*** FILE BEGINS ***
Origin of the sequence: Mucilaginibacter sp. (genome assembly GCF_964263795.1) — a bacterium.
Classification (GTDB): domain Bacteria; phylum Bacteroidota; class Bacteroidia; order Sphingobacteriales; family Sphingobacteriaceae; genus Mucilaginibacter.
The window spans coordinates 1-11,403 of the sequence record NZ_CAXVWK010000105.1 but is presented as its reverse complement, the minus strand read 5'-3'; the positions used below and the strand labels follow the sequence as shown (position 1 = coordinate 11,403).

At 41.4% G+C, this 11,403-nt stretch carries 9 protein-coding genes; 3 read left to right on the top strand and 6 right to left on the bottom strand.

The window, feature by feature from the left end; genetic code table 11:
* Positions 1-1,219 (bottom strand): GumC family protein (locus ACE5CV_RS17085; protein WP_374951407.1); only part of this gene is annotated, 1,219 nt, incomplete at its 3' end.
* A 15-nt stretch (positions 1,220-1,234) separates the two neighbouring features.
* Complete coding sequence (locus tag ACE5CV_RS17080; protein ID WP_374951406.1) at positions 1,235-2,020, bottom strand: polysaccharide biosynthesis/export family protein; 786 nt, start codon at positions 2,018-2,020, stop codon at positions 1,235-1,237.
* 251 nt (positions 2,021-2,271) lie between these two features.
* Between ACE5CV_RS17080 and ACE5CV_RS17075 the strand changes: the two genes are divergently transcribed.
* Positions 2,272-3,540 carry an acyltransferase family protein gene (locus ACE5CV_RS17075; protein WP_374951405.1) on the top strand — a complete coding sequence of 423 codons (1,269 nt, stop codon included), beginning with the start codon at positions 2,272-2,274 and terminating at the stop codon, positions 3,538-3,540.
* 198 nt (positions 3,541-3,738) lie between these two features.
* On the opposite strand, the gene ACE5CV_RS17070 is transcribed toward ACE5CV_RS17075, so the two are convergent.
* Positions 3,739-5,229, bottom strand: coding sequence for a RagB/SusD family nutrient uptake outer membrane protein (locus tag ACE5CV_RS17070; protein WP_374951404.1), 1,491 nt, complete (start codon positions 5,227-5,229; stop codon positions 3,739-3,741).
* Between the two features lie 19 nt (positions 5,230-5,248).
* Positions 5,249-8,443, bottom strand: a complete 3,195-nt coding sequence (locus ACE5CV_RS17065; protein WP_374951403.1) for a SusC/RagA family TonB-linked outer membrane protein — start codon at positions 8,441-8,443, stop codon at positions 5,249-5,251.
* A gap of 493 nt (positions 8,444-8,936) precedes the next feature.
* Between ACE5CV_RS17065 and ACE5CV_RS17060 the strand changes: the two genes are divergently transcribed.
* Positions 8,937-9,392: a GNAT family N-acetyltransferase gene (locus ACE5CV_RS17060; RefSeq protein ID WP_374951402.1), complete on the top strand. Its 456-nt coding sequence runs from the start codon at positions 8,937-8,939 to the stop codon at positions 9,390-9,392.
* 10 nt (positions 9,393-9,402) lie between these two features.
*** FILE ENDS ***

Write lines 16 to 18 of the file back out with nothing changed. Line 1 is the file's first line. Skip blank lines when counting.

* Positions 5,249-8,443, bottom strand: a complete 3,195-nt coding sequence (locus ACE5CV_RS17065; protein WP_374951403.1) for a SusC/RagA family TonB-linked outer membrane protein — start codon at positions 8,441-8,443, stop codon at positions 5,249-5,251.
* A gap of 493 nt (positions 8,444-8,936) precedes the next feature.
* Between ACE5CV_RS17065 and ACE5CV_RS17060 the strand changes: the two genes are divergently transcribed.